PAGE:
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I have a situation where i'm sending a number to a method, it divides that number into 6, and returns a List with the number 6 divided into n number of items. I'm pulling the dividing number from a dictionary.count and combining the returning list with the dictionary I pulled it from. returned list, For some reason it does not always return the correct number of items. It works fine through 12. But then its predictable, if not reliable. The following numbers return a list with 1 less index than is needed...13,15,18,23,25,20,27,28,30.....The code below was pulled from a larger project.

public void DivTest()
{
    double value;
    Double.TryParse(textBox1.Text, out value);

    double div = 6 / value;
    int count = 1;

    StringBuilder sb = new StringBuilder();

    for (double d = div; d <= 6; d += div)
    {
        sb.Append(count.ToString()).Append("  :  ")
            .Append(d.ToString("0.0000")).Append("  :  ")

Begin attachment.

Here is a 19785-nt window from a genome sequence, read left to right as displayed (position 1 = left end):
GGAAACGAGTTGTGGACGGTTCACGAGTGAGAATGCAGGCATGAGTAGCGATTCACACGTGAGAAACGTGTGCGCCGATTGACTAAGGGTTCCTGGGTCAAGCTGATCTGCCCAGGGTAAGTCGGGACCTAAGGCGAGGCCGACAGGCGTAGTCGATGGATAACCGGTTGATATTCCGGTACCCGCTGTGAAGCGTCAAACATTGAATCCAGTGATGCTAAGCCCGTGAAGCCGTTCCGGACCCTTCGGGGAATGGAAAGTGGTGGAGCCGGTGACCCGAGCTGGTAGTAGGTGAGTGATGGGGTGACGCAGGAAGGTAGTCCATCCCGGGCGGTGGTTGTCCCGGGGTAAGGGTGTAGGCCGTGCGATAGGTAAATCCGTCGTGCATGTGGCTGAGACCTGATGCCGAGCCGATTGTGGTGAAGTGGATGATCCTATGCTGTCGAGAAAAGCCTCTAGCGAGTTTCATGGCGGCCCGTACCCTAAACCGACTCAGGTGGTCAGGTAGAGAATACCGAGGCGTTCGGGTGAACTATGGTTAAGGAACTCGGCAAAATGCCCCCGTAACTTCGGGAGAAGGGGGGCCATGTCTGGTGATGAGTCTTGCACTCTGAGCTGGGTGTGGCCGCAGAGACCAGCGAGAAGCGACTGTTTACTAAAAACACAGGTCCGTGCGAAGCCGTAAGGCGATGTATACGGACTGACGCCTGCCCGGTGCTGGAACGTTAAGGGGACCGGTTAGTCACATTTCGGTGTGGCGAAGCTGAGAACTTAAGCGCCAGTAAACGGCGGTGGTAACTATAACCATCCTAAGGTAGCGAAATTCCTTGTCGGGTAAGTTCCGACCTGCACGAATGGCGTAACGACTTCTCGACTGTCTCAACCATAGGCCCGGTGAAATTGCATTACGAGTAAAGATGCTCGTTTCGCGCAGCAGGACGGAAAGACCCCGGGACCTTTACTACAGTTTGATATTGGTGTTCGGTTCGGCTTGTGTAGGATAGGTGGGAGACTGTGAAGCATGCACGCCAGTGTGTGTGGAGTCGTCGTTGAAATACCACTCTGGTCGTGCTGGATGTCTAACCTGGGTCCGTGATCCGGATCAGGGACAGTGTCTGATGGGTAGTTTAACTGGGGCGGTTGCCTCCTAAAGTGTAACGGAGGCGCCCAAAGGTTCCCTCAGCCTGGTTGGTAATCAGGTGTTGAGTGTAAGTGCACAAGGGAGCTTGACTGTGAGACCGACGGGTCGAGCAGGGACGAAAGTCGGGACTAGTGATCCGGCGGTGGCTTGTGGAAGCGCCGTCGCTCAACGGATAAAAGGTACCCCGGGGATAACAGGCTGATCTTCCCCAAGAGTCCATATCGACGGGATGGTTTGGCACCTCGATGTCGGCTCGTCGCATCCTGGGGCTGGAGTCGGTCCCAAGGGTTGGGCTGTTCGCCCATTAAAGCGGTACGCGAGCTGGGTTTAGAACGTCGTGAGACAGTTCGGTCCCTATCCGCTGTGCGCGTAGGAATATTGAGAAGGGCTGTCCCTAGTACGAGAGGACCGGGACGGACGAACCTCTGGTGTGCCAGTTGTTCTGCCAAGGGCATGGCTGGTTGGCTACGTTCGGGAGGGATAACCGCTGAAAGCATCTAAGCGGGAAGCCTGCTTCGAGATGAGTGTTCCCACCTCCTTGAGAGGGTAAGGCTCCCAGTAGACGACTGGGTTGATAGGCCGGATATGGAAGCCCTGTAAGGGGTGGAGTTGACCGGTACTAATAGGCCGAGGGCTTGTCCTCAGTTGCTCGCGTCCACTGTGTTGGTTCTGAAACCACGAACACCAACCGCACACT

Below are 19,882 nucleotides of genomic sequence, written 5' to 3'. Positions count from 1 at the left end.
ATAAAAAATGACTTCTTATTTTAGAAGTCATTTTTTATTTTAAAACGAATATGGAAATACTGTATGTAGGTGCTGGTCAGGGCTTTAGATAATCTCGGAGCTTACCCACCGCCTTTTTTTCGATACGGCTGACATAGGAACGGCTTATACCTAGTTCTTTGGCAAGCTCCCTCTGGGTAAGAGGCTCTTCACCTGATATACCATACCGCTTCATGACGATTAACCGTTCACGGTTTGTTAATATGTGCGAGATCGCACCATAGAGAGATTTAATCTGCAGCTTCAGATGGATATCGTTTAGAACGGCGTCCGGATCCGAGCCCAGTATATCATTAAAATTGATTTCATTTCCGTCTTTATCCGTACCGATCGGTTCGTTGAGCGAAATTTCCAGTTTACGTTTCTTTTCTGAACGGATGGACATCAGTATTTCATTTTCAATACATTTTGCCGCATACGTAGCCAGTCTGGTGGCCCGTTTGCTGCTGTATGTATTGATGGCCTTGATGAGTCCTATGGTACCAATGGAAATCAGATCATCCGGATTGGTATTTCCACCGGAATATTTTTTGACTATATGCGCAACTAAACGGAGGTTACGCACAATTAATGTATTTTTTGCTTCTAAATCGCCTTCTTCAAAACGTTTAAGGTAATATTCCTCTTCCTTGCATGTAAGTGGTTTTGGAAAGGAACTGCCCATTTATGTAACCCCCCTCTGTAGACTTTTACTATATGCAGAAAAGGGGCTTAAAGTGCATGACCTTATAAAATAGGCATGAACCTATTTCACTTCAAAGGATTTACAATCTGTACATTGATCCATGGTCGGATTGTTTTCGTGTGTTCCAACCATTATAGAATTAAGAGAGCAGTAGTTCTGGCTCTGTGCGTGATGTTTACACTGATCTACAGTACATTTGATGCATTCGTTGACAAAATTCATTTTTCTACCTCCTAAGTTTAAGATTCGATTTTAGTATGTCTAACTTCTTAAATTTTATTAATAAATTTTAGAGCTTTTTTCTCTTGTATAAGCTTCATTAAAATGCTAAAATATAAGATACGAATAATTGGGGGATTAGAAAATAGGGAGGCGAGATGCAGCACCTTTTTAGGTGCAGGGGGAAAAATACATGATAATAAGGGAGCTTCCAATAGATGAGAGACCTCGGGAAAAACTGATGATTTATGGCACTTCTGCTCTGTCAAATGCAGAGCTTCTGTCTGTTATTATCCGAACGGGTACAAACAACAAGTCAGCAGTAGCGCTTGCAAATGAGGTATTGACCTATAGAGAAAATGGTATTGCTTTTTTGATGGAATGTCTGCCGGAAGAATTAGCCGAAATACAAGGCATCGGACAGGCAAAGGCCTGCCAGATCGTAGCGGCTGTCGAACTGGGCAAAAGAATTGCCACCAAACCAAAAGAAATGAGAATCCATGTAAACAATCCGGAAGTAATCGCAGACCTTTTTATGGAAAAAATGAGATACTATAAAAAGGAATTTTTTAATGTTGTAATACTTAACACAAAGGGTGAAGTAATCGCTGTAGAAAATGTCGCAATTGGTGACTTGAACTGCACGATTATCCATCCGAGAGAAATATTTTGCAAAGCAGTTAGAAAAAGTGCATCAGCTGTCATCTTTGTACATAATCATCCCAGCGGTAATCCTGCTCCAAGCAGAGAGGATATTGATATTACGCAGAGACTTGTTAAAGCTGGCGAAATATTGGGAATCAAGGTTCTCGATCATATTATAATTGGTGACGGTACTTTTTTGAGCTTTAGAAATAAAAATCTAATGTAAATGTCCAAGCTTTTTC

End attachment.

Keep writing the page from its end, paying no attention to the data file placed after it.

.Append(div.ToString("0.0000")).AppendLine();

        count++;
    }

    label1.Text = sb.ToString();
}

if you ad this code to a form with a defaultily named textbox, lable and button, it probably wont work correctly with you either. the last line should always be 6, but it's with the numbers I've mentioned. I thought it was a rounding issue, but i'm not using rounding in this example. Any ideas? Thanks.

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Suggest you don't use floating point because .7-.4-.3 != 0.0 in floating point. If you want to count out six items, then I suggest you use an integer to count them out. –  Sean Feb 24 '13 at 3:55
    
"... i'm not using rounding in this example." You are always using rounding if you use double. When you write 6 / value the result you get may not be exactly equal to the real number, 6÷value because there may not be any such double. Instead of the exact result, you get the result rounded to the nearest double. Same thing happens when you do d += div. –  james large Oct 9 '14 at 17:44

1 Answer 1

up vote 3 down vote accepted

It is a rounding problem, or rather a problem with the limited precision of numbers.

The rounding occurs when you do the division. The result can't be represented exactly, it's limited by the precision.

When the result is rounded up, you will end up with a slightly larger number when you add them up, for example 6.000000000000001 instead of 6. As that is larger than 6, it won't enter the last iteration in the loop.

You would fix this by using an integer variable for the loop, simply looping from 1 to value.

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Another alternative is to use an epsilon value when comparing the doubles. But I agree that it is better to use an integer loop index if possible. –  Brian Rogers Feb 24 '13 at 4:19

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